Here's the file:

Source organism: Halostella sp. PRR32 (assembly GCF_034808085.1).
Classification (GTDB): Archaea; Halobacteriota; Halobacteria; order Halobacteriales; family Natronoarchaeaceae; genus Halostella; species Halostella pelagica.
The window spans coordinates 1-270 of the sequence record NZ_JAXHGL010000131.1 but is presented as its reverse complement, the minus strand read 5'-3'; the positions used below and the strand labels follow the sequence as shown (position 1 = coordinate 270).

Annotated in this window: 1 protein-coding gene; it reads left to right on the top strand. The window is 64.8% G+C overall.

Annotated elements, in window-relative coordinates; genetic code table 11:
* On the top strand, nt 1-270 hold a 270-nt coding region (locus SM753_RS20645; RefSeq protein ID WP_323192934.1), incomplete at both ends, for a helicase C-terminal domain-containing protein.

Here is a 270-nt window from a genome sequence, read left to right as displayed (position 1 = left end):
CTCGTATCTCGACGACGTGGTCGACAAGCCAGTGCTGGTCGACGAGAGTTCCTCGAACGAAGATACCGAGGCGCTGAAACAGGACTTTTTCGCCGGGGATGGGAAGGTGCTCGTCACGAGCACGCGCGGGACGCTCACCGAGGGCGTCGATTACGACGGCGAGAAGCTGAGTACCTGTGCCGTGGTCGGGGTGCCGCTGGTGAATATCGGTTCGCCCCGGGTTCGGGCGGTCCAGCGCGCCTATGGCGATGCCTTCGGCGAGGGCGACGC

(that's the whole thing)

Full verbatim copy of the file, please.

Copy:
Source organism: Halostella sp. PRR32 (assembly GCF_034808085.1).
Classification (GTDB): Archaea; Halobacteriota; Halobacteria; order Halobacteriales; family Natronoarchaeaceae; genus Halostella; species Halostella pelagica.
The window spans coordinates 1-270 of the sequence record NZ_JAXHGL010000131.1 but is presented as its reverse complement, the minus strand read 5'-3'; the positions used below and the strand labels follow the sequence as shown (position 1 = coordinate 270).

Annotated in this window: 1 protein-coding gene; it reads left to right on the top strand. The window is 64.8% G+C overall.

Annotated elements, in window-relative coordinates; genetic code table 11:
* On the top strand, nt 1-270 hold a 270-nt coding region (locus SM753_RS20645; RefSeq protein ID WP_323192934.1), incomplete at both ends, for a helicase C-terminal domain-containing protein.

Here is a 270-nt window from a genome sequence, read left to right as displayed (position 1 = left end):
CTCGTATCTCGACGACGTGGTCGACAAGCCAGTGCTGGTCGACGAGAGTTCCTCGAACGAAGATACCGAGGCGCTGAAACAGGACTTTTTCGCCGGGGATGGGAAGGTGCTCGTCACGAGCACGCGCGGGACGCTCACCGAGGGCGTCGATTACGACGGCGAGAAGCTGAGTACCTGTGCCGTGGTCGGGGTGCCGCTGGTGAATATCGGTTCGCCCCGGGTTCGGGCGGTCCAGCGCGCCTATGGCGATGCCTTCGGCGAGGGCGACGC